My Favorite Resources for Teaching Loud and Quiet

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I don’t know about you but my first few years of teaching were about surviving.  There was no Pinterest or Teachers Pay Teachers.  There were not these online communities of music educators on social networking.  I was lucky to have a music teacher mentor in my district but, at my campus, I was completely alone.

We’ve come so far with the amount of both free and paid resources at our disposal as well access to the expertise of fellow teachers of all subject areas and grade levels.  Now, it seems, we’ve gone the other way regarding the access to resources we have.  Because there is so much, it can be hard to really dig deep to get to the best activities to teach various concepts.

I hope to cut through some of that for my overwhelmed music teacher friends with my new blog series: My Favorite Resources for Teaching (Fill in the Blank).  This series will include my personal favorite activities, songs, and videos that I use in my music classroom with my students.  These activities can be adapted to your school’s level of technology available.  I hope everyone looking for ideas will be able to take away at least one idea from each of these posts.

For my first venture in this series, see My Favorite Resources for Teaching Fast and Slow.


Here are the Texas state standards regarding loud and quiet in kindergarten.
1D: Identify same.different in louder/softer.
3E: Perform music using louder/softer.
6C: Compare same/different in louder/softer in musical performances.

Here is my scope for teaching dynamics.  It is included in “expression” but you can still see the progression.


Grizzly Bear is my absolute favorite for teaching loud and quiet to kindergartners.  This was actually a lesson I’ve used since my very first year teaching because it was in the first unit in the kindergarten Silver Burdett Making Music textbook.  I really lucked out!


This version is from so you can have access to the notation if you are not familiar with the song.  Of course, there are several ways to teach it and act it out but my favorite remains having one student be the grizzly bear in the middle of the circle and have other students “go into the cave” and quietly walk or crawl around the sleeping grizzly bear.  When the grizzly bear awakes, the students crawling around him make a run for it.  Don’t worry, they only “run” back to their spots on the rug.


Lindsay Jervis has a lesson on TeachersPayTeachers to teaching Grizzly Bear which includes an extension into teaching quarter rest.  I use that lesson with my first graders to teach quarter rest with a song they are already familiar with.  Her lesson includes worksheets and critical thinking questions to accompany the song and notation.


This find from Creative Learning 4 Kidz has been a fun way to discuss sounds as well as vocabulary with pre-k and kinder students.  I project it using the document camera so we can organize together and everyone can see.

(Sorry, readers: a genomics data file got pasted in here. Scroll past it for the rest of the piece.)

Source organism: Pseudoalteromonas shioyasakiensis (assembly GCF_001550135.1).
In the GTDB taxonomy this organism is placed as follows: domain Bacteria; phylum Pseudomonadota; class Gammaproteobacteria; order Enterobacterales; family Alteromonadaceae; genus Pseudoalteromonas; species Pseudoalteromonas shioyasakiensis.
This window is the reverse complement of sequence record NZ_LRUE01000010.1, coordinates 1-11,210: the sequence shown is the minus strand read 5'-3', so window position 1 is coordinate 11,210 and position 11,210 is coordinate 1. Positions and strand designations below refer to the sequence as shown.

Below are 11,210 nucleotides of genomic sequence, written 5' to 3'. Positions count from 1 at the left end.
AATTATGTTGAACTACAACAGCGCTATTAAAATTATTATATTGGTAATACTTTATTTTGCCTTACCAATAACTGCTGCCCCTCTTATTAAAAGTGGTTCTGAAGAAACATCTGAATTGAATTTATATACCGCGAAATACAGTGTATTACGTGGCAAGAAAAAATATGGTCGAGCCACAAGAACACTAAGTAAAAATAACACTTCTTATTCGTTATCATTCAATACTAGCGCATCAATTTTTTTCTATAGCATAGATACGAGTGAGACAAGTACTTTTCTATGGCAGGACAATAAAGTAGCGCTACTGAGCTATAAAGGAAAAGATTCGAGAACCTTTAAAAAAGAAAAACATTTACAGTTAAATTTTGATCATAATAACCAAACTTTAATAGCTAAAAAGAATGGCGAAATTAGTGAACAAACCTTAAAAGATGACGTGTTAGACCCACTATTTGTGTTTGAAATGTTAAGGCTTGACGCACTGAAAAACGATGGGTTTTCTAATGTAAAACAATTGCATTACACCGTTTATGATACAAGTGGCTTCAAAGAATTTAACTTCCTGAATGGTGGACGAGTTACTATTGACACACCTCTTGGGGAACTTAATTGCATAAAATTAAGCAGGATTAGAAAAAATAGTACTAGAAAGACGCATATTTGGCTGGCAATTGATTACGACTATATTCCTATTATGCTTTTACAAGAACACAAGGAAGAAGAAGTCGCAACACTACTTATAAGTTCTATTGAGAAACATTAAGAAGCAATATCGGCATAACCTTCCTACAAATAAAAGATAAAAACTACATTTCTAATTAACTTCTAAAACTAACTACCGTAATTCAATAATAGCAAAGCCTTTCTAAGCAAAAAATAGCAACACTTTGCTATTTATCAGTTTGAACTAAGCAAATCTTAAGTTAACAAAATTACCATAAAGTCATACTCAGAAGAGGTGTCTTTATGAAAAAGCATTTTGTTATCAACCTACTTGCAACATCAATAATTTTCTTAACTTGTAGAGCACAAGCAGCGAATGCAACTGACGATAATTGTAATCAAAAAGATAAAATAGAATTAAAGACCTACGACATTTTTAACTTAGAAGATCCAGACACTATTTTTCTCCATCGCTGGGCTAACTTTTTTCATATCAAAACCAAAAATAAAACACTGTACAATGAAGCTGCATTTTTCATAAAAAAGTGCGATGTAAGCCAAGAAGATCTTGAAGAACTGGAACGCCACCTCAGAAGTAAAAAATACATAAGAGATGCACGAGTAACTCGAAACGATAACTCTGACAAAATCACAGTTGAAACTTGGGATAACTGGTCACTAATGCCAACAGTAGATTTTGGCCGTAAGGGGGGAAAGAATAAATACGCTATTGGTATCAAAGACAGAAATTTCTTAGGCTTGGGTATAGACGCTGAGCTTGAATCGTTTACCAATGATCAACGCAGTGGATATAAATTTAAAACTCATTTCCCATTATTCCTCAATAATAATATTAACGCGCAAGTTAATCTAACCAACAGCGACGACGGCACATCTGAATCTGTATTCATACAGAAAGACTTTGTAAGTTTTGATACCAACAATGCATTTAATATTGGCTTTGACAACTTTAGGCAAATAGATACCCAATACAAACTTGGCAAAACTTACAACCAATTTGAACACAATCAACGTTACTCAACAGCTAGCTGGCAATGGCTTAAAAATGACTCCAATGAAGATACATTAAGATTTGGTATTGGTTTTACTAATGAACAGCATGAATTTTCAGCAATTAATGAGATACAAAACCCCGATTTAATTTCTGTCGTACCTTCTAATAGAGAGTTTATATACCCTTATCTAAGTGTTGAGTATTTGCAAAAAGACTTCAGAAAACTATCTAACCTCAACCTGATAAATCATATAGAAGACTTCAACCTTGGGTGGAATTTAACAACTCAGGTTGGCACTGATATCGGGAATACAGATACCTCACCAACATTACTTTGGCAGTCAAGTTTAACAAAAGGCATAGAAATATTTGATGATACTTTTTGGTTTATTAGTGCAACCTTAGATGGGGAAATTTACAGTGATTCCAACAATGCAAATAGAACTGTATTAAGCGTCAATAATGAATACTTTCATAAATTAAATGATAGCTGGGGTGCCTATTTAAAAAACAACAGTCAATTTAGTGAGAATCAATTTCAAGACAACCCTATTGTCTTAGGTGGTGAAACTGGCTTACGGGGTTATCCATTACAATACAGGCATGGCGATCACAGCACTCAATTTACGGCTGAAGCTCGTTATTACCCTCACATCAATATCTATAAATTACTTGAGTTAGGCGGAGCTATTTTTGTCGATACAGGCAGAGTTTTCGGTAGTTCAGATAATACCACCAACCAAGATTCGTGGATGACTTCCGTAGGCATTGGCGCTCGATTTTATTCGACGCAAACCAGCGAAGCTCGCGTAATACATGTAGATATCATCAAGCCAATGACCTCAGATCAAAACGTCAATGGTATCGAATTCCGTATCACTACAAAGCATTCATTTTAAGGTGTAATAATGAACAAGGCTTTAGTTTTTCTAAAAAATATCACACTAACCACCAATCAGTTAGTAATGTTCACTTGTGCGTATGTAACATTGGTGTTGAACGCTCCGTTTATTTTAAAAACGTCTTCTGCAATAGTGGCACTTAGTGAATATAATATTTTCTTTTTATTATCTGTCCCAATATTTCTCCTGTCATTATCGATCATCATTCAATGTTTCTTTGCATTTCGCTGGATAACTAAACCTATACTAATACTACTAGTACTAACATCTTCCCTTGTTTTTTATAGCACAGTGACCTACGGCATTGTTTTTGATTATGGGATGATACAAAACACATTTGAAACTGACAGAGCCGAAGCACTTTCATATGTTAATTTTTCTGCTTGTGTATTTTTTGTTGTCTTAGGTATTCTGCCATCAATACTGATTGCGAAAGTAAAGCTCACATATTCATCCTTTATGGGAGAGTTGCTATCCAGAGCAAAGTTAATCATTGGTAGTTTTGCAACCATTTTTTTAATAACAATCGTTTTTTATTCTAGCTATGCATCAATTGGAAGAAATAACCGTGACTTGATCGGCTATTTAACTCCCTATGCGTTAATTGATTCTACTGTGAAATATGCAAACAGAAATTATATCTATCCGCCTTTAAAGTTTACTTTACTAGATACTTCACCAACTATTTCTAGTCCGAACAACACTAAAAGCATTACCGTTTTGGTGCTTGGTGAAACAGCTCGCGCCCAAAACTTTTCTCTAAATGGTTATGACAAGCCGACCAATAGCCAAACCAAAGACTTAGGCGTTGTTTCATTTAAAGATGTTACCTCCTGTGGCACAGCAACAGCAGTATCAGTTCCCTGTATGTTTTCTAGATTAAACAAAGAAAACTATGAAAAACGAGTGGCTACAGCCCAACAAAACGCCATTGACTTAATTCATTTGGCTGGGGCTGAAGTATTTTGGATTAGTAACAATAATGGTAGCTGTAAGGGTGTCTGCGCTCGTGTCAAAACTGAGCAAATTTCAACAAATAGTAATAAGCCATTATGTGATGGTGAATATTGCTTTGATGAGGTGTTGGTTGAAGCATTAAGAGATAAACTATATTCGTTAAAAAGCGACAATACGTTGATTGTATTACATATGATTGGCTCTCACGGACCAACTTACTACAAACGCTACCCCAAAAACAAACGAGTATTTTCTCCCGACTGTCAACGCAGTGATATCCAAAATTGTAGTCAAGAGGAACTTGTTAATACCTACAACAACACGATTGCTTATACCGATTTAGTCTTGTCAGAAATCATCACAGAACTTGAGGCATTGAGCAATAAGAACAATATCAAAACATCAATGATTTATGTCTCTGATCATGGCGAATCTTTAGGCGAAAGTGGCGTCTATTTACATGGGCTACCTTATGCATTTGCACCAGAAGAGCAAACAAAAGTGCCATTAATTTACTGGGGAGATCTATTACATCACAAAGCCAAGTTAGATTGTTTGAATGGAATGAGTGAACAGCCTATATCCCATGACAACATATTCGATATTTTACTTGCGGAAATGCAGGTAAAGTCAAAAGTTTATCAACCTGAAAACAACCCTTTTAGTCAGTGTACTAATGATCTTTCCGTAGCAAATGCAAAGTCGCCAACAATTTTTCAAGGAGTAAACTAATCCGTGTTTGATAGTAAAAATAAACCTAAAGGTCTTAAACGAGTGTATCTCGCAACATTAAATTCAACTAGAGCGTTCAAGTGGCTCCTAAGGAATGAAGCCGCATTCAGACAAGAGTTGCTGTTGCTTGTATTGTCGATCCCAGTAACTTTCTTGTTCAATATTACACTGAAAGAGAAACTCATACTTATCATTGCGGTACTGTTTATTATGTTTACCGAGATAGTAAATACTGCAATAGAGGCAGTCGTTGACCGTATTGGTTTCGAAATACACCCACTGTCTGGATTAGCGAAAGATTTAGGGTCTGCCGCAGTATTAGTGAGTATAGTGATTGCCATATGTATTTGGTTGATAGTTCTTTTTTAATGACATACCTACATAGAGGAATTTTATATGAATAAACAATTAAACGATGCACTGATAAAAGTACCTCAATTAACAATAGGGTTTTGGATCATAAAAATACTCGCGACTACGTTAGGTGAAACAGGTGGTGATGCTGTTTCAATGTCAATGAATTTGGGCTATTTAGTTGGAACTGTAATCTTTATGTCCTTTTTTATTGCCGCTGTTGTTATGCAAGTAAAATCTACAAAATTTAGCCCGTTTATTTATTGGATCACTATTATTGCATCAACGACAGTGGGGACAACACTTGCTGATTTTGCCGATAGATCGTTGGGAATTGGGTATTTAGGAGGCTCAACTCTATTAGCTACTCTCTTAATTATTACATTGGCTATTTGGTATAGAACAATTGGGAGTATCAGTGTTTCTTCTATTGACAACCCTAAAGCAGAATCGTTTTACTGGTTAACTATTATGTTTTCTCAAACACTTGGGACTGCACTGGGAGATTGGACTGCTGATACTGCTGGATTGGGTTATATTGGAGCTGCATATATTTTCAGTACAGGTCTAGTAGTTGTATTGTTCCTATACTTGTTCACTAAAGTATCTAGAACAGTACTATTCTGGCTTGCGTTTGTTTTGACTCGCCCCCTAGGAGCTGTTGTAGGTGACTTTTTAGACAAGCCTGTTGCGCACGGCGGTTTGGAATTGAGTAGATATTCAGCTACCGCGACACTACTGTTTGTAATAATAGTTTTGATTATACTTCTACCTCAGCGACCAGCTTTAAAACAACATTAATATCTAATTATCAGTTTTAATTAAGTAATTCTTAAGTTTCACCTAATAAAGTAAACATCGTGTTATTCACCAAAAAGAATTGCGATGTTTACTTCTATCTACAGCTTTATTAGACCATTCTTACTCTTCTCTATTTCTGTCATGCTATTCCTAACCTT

A new addition to from Aileen Miracle using her Music of the Chippewa.


Although any study on lullabies (and their purpose) will do, the Chippewa Lullaby in this collection is especially soothing and allows for inclusion of music from diverse cultures.
(TEK K.2.B) Sing songs or play classroom instruments from diverse cultures and styles independently or in groups



“In the Hall of the Mountain King” is excellent for having students move to show changes in both dynamics and tempo.  Here is a recording in case you’re unfamiliar.


I pass out streamers for students to the music.  My streamers are literally paint stirrers with dollar ribbon stapled to them.  The kids don’t care that they aren’t fancy.  They love them.  Usually, the first time through the song, I’ll move with them and talk through the song encouraging them to respond to the music with their streamer.  When we go through it again, I’ll watch and encourage as needed.

Another listening favorite of loud/quiet is The Surprise Symphony by Haydn.  Making Music Fun has a movement activity and listening map available on their website for use with this piece.  Again, I’ve included a recording from youtube if you’re unfamiliar with the tune.  Fun fact: I played an easy-peasy arrangement of this on the piano in fifth-ish grade. 🙂



All these videos are filtered through or viewpure but you can easily get to the original youtube link by clicking on the youtube logo at the bottom of the video.

This video cracks me up every time I use it.  Specifically, I begin my loud/quiet lesson with pre-k with this video.


After watching the video, we discuss lullabies and their purpose as well as why this lullaby doesn’t work.  It is a hoot.


This above video is also from Sesame Street and is great for a discussion on audience etiquette.


One more video from Sesame Street.  This duo sings about loud and quiet as well other comparatives for the little ones (fast/slow, high/low, etc).

As students get older, you can use this video from MusicK8 to reinforce the vocabulary of forte, piano, fortissimo, pianissimo, and crescendo.  They also have a copy of this song in their magazine for teaching but I don’t know which issue.  I use this video with first grade to introduce the vocabulary terms of forte and piano.  The other terms are bonus.  🙂


Last video but this one is from Mr. Greg.




Finally, one more resource that can be used for simple reinforcement as well as assessing students’ listening of loud and quiet.  This resources is from FantasticFUNsheets.



I hope you can find something in this collection that be can be used in your own classroom.  Thanks for reading!

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One thought on “My Favorite Resources for Teaching Loud and Quiet

  1. Pingback: My Favorite Things for Teaching Found & Environmental Sounds |

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